Annals of Thoracic Medicine Official publication of the Saudi Thoracic Society, affiliated to King Saud University
 
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ORIGINAL ARTICLE
Year : 2022  |  Volume : 17  |  Issue : 1  |  Page : 44-50

Surgical treatment outcomes of pulmonary inflammatory myofibroblastic tumors


Department of Thoracic Surgery, Faculty of Medicine, University of Erciyes, Kayseri, Turkey

Correspondence Address:
Dr. Ömer Faruk Demir
Department of Thoracic Surgery, Faculty of Medicine, University of Erciyes, 38039 Kayseri
Turkey
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DOI: 10.4103/atm.atm_119_21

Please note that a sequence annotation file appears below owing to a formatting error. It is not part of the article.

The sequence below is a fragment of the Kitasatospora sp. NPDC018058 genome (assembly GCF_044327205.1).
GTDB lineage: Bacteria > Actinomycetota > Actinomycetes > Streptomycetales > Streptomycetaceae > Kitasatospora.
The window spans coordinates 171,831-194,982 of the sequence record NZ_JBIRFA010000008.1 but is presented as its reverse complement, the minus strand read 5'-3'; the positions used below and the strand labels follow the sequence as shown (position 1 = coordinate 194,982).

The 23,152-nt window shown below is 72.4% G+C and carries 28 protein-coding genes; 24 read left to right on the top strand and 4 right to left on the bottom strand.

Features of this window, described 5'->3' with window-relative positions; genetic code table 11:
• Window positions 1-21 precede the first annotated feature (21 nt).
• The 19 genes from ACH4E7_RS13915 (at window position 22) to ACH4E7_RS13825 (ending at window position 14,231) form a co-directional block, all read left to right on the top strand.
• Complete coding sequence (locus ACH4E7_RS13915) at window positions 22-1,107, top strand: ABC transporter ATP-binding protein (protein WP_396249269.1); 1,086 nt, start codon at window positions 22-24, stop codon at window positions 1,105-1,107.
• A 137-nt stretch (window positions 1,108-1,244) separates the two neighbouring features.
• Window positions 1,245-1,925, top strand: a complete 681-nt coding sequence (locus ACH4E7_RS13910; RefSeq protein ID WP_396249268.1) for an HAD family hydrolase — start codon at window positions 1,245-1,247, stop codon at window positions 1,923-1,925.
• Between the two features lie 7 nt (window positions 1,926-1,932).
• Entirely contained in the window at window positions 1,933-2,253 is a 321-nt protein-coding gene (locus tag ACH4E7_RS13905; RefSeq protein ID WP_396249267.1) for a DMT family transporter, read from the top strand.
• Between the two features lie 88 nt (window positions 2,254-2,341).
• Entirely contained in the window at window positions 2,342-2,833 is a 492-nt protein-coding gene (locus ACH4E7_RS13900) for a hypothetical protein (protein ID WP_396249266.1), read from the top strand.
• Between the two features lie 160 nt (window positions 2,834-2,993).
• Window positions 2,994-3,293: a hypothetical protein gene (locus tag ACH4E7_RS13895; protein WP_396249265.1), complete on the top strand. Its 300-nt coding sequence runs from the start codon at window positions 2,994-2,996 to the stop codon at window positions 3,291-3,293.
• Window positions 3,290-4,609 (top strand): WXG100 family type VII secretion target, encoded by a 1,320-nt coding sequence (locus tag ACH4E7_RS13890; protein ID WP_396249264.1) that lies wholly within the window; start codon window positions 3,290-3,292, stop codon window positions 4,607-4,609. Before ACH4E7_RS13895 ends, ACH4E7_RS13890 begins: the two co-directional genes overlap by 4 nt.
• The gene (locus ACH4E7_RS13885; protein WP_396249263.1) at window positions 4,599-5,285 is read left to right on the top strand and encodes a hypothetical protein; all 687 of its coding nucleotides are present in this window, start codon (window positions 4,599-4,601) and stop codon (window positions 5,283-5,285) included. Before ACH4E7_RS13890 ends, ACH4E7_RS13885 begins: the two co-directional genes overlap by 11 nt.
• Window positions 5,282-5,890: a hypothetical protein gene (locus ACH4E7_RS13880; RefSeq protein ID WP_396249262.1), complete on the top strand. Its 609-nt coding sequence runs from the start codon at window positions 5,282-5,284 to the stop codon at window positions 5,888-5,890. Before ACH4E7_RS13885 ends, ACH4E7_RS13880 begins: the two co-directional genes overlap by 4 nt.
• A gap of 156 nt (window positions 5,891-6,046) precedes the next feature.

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BACKGROUND: Pulmonary inflammatory myofibroblastic tumor (PIMT) is an extremely rare disease. The aim of this study was to share the surgical outcomes of these tumors. METHODS: Patients who were operated for pulmonary myofibroblastic tumors between January 2005 and January 2021 were determined by retrospectively scanning patient files. Patients' demographic characteristics, tumor location, surgical techniques, and other parameters were obtained from the patient files. The KaplanMeier method was used for survival calculations, whereas the log-rank test was used for comparison of survival calculations. RESULTS: PIMTs were noted in 14 patients (0.12%) in a total of 11,108 thoracic procedures performed in our institution between January 2005 and January 2021. The mean age of the patients was 28.2 (range: 2–67) years. Of the patients, six were male and eight were female, with 50% (n = 7) aged under 18 years. A total of 17 surgical procedures were performed on 14 patients. One patient underwent pneumonectomy, two patients lobectomy, ten0 patients wedge resection, and one patient underwent debulking surgery. A total of 11 patients had complete surgery, whereas three patients had incomplete surgery. The 10-year overall survival was 84.6% and the 10-year disease-free survival (DFS) was 75.0%. Complete resection was found to be the only and significant factor that had an effect on survival (P = 0.004) and DFS (P = 0.012). CONCLUSION: PIMTs are extremely rare. Complete surgery should be considered an effective factor in survival and DFS.


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